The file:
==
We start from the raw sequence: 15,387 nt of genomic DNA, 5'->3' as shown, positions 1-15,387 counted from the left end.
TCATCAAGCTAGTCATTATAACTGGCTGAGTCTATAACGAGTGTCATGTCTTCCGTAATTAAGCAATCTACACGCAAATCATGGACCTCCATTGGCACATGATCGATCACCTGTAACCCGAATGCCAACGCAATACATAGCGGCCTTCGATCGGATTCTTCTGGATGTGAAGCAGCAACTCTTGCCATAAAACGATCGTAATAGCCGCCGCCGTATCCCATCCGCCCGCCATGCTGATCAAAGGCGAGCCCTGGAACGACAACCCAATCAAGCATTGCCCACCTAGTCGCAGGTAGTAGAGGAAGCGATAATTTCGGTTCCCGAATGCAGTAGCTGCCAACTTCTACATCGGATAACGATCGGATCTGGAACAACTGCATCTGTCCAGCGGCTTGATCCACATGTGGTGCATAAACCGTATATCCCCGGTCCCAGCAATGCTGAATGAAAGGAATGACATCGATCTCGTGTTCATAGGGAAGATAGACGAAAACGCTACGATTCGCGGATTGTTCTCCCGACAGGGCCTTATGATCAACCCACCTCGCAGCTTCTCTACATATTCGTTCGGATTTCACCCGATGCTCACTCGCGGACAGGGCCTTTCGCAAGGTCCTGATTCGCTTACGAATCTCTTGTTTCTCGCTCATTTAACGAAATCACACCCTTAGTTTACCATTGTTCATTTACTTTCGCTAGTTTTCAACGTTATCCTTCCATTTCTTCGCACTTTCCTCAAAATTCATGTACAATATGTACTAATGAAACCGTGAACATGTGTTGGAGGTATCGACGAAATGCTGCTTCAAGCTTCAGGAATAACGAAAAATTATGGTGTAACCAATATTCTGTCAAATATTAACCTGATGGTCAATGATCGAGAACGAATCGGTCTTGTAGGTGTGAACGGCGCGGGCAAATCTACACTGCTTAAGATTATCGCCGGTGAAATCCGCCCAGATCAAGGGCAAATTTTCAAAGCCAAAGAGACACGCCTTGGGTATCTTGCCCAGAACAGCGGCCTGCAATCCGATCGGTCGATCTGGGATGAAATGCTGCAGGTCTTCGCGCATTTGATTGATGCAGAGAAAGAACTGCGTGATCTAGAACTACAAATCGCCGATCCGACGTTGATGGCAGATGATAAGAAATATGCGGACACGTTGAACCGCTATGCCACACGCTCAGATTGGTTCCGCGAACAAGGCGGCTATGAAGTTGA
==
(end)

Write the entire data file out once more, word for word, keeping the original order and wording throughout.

We start from the raw sequence: 15,387 nt of genomic DNA, 5'->3' as shown, positions 1-15,387 counted from the left end.
TCATCAAGCTAGTCATTATAACTGGCTGAGTCTATAACGAGTGTCATGTCTTCCGTAATTAAGCAATCTACACGCAAATCATGGACCTCCATTGGCACATGATCGATCACCTGTAACCCGAATGCCAACGCAATACATAGCGGCCTTCGATCGGATTCTTCTGGATGTGAAGCAGCAACTCTTGCCATAAAACGATCGTAATAGCCGCCGCCGTATCCCATCCGCCCGCCATGCTGATCAAAGGCGAGCCCTGGAACGACAACCCAATCAAGCATTGCCCACCTAGTCGCAGGTAGTAGAGGAAGCGATAATTTCGGTTCCCGAATGCAGTAGCTGCCAACTTCTACATCGGATAACGATCGGATCTGGAACAACTGCATCTGTCCAGCGGCTTGATCCACATGTGGTGCATAAACCGTATATCCCCGGTCCCAGCAATGCTGAATGAAAGGAATGACATCGATCTCGTGTTCATAGGGAAGATAGACGAAAACGCTACGATTCGCGGATTGTTCTCCCGACAGGGCCTTATGATCAACCCACCTCGCAGCTTCTCTACATATTCGTTCGGATTTCACCCGATGCTCACTCGCGGACAGGGCCTTTCGCAAGGTCCTGATTCGCTTACGAATCTCTTGTTTCTCGCTCATTTAACGAAATCACACCCTTAGTTTACCATTGTTCATTTACTTTCGCTAGTTTTCAACGTTATCCTTCCATTTCTTCGCACTTTCCTCAAAATTCATGTACAATATGTACTAATGAAACCGTGAACATGTGTTGGAGGTATCGACGAAATGCTGCTTCAAGCTTCAGGAATAACGAAAAATTATGGTGTAACCAATATTCTGTCAAATATTAACCTGATGGTCAATGATCGAGAACGAATCGGTCTTGTAGGTGTGAACGGCGCGGGCAAATCTACACTGCTTAAGATTATCGCCGGTGAAATCCGCCCAGATCAAGGGCAAATTTTCAAAGCCAAAGAGACACGCCTTGGGTATCTTGCCCAGAACAGCGGCCTGCAATCCGATCGGTCGATCTGGGATGAAATGCTGCAGGTCTTCGCGCATTTGATTGATGCAGAGAAAGAACTGCGTGATCTAGAACTACAAATCGCCGATCCGACGTTGATGGCAGATGATAAGAAATATGCGGACACGTTGAACCGCTATGCCACACGCTCAGATTGGTTCCGCGAACAAGGCGGCTATGAAGTTGA